[dateFormatter setDateFormat:@"dd.MM.YY HH:mm:ss"];
NSString *dateString = [dateFormatter stringFromDate:currDate];
NSLog(@"%@",dateString);

-->20.01.2011 10:36:02

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5  
actually YY will output the year in 2 digits. YYYY will output the year in 4 digits. –  Bot Jan 24 '12 at 20:10

You can also use:


CFGregorianDate currentDate = CFAbsoluteTimeGetGregorianDate(CFAbsoluteTimeGetCurrent(), CFTimeZoneCopySystem());
countdownLabel.text = [NSString stringWithFormat:@"%02d:%02d:%02.0f", currentDate.hour, currentDate.minute, currentDate.second];

I think this has the following advantages:

  1. No direct memory allocation.
  2. Seconds is a double instead of an integer.
  3. No message calls.
  4. Faster.
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1  
Opps you forgot to add "@" on your stringWithFormat. Anyways thanks for this. –  andsien Dec 14 '11 at 9:37
    
Thank You. Fixed. –  Mark Dec 14 '11 at 19:28
    
5. its only one line! –  Saurabh Jan 1 '12 at 7:00
    
You have to release the reference returned from CFTimeZoneCopySystem(), otherwise you get a memory leak. –  brutella Jul 31 '12 at 7:53

// you can get current date/time with the following code:

    NSDate* date = [NSDate date];
    NSDateFormatter* formatter = [[NSDateFormatter alloc] init];
    NSTimeZone *destinationTimeZone = [NSTimeZone systemTimeZone];
    formatter.timeZone = destinationTimeZone;
    [formatter setDateStyle:NSDateFormatterLongStyle];
    [formatter setDateFormat:@"MM/dd/yyyy hh:mma"];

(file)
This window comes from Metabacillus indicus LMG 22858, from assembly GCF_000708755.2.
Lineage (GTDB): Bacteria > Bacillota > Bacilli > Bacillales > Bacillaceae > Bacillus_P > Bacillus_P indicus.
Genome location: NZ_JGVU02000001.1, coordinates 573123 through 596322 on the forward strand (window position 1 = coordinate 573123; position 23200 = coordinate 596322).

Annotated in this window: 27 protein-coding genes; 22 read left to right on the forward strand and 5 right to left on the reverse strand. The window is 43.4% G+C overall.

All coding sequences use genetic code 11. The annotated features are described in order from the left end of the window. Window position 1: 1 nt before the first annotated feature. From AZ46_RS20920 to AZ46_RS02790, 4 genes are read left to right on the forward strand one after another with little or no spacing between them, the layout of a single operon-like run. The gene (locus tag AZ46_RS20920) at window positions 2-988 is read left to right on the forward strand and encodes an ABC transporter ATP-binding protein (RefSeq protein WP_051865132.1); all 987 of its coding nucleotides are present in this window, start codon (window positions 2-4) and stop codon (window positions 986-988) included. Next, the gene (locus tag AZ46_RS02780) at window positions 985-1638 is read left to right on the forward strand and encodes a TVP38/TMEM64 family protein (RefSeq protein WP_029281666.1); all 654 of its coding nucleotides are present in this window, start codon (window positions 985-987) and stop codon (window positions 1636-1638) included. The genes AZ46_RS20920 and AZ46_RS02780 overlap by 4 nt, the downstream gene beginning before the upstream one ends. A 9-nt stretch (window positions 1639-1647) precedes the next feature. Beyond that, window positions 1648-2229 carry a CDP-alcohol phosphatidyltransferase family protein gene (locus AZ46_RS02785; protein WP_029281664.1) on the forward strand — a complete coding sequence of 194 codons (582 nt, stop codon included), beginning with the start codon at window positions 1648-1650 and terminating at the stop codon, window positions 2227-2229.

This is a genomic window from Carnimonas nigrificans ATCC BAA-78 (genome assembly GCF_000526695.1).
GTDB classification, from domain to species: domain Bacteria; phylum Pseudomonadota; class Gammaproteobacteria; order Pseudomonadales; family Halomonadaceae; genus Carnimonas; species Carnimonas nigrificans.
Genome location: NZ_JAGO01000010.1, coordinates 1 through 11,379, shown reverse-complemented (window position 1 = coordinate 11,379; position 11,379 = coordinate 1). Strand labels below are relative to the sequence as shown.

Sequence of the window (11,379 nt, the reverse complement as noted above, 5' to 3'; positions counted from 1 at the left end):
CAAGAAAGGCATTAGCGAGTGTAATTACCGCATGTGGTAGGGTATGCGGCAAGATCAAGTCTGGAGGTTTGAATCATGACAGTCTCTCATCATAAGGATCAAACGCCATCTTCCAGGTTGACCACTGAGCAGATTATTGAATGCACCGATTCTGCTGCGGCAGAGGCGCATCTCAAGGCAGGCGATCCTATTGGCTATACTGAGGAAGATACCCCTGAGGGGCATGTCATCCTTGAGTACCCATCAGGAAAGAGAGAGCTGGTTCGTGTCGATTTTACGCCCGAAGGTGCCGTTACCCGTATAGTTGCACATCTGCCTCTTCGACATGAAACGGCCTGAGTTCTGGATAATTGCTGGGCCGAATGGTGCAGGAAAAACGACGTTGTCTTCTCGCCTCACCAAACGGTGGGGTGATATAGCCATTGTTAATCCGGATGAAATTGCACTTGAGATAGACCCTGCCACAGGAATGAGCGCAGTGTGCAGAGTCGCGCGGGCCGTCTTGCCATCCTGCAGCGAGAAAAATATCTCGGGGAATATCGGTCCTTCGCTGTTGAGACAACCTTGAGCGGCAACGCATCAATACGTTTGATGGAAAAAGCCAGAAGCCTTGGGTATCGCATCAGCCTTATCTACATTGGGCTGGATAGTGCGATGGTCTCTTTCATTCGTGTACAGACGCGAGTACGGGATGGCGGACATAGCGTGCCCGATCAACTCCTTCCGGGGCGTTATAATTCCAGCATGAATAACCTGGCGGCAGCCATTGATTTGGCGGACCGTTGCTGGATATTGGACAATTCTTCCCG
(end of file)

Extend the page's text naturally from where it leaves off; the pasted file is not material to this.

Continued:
NSString* dateString = [formatter stringFromDate:date];
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Replace this:

NSDate* now = [NSDate date];
int hour = 23 - [[now dateWithCalendarFormat:nil timeZone:nil] hourOfDay];
int min = 59 - [[now dateWithCalendarFormat:nil timeZone:nil] minuteOfHour];
int sec = 59 - [[now dateWithCalendarFormat:nil timeZone:nil] secondOfMinute];
countdownLabel.text = [NSString stringWithFormat:@"%02d:%02d:%02d", hour, min,sec];

With this:

NSDate* now = [NSDate date];
NSCalendar *gregorian = [[NSCalendar alloc] initWithCalendarIdentifier:NSGregorianCalendar];
NSDateComponents *dateComponents = [gregorian components:(NSHourCalendarUnit  | NSMinuteCalendarUnit | NSSecondCalendarUnit) fromDate:now];
NSInteger hour = [dateComponents hour];
NSInteger minute = [dateComponents minute];
NSInteger second = [dateComponents second];
[gregorian release];
countdownLabel.text = [NSString stringWithFormat:@"%02d:%02d:%02d", hour, minute, second];
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fromDate:now doesn't work for me. The identifier now isn't defined or whatever. How do you initialize it with the current date? –  jeffamaphone Oct 10 '11 at 16:47